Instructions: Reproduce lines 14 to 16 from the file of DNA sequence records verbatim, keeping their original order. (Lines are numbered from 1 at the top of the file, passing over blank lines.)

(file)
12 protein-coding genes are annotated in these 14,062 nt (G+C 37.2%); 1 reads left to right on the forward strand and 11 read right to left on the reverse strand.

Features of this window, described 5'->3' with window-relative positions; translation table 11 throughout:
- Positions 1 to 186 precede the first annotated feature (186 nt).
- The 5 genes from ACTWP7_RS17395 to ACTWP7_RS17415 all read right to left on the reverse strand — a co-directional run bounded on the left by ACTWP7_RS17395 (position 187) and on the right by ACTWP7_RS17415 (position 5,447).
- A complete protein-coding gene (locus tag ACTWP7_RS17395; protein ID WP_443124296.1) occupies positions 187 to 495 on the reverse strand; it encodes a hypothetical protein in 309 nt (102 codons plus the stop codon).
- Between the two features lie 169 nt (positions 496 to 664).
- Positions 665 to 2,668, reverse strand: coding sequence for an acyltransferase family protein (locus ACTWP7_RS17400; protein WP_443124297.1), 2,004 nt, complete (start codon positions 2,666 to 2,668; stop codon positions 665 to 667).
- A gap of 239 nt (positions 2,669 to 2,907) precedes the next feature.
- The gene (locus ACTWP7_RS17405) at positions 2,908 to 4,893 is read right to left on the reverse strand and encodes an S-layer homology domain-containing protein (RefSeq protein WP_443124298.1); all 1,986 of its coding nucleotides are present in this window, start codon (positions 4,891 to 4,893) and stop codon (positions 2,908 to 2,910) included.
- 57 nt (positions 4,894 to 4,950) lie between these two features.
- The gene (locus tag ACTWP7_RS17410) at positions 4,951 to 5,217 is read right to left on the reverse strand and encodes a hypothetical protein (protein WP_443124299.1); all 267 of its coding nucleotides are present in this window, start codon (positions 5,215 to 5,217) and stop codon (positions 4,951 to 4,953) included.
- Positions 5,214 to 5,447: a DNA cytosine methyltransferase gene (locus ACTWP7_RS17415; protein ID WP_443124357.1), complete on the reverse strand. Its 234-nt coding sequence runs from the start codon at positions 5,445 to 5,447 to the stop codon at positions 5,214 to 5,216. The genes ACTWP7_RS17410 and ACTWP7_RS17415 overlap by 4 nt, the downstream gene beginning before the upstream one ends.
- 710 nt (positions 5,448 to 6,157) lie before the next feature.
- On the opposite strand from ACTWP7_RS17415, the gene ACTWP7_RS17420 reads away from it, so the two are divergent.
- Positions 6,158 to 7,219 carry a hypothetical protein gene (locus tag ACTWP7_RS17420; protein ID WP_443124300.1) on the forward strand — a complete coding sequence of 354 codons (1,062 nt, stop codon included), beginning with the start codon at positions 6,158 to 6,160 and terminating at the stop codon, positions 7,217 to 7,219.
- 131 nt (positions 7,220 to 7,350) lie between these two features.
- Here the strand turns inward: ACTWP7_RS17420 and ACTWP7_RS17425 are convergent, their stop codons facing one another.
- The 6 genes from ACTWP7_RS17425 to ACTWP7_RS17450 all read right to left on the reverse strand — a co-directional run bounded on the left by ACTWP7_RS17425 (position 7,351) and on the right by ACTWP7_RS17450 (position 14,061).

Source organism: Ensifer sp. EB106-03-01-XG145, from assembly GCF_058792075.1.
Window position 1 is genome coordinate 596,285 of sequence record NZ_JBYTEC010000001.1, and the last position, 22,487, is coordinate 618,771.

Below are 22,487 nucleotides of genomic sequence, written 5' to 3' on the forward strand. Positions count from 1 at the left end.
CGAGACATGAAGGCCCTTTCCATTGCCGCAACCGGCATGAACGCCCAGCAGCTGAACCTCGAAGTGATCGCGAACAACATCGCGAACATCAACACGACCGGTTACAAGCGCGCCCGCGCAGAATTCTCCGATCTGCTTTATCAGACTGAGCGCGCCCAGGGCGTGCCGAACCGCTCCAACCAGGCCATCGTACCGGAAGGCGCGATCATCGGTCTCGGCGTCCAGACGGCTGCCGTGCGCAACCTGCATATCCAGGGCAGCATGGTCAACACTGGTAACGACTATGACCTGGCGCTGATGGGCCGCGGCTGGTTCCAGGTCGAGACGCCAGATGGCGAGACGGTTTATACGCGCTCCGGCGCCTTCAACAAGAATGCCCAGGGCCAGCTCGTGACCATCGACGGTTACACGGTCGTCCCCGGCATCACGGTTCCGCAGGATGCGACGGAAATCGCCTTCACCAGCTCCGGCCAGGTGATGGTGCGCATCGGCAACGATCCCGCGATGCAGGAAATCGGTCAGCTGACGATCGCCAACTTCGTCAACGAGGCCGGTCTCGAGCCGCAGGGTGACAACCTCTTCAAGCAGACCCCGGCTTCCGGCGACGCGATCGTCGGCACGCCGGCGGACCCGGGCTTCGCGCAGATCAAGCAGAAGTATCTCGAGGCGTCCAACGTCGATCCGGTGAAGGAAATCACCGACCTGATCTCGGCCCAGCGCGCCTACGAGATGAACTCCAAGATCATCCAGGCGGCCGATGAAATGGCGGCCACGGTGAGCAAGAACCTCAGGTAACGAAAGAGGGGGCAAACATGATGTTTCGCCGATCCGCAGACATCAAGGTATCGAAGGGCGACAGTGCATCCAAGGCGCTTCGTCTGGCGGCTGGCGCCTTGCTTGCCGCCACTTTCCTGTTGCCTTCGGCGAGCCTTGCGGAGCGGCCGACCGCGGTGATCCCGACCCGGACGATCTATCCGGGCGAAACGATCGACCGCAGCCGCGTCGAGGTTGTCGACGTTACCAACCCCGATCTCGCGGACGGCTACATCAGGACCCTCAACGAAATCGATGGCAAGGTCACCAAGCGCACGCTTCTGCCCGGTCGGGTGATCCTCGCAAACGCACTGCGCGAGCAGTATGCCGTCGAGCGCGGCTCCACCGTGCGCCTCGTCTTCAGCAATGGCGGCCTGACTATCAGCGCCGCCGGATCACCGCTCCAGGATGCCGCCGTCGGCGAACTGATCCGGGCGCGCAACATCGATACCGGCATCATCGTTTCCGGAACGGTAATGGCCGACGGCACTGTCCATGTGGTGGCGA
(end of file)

- On the opposite strand from ACTWP7_RS17415, the gene ACTWP7_RS17420 reads away from it, so the two are divergent.
- Positions 6,158 to 7,219 carry a hypothetical protein gene (locus tag ACTWP7_RS17420; protein ID WP_443124300.1) on the forward strand — a complete coding sequence of 354 codons (1,062 nt, stop codon included), beginning with the start codon at positions 6,158 to 6,160 and terminating at the stop codon, positions 7,217 to 7,219.
- 131 nt (positions 7,220 to 7,350) lie between these two features.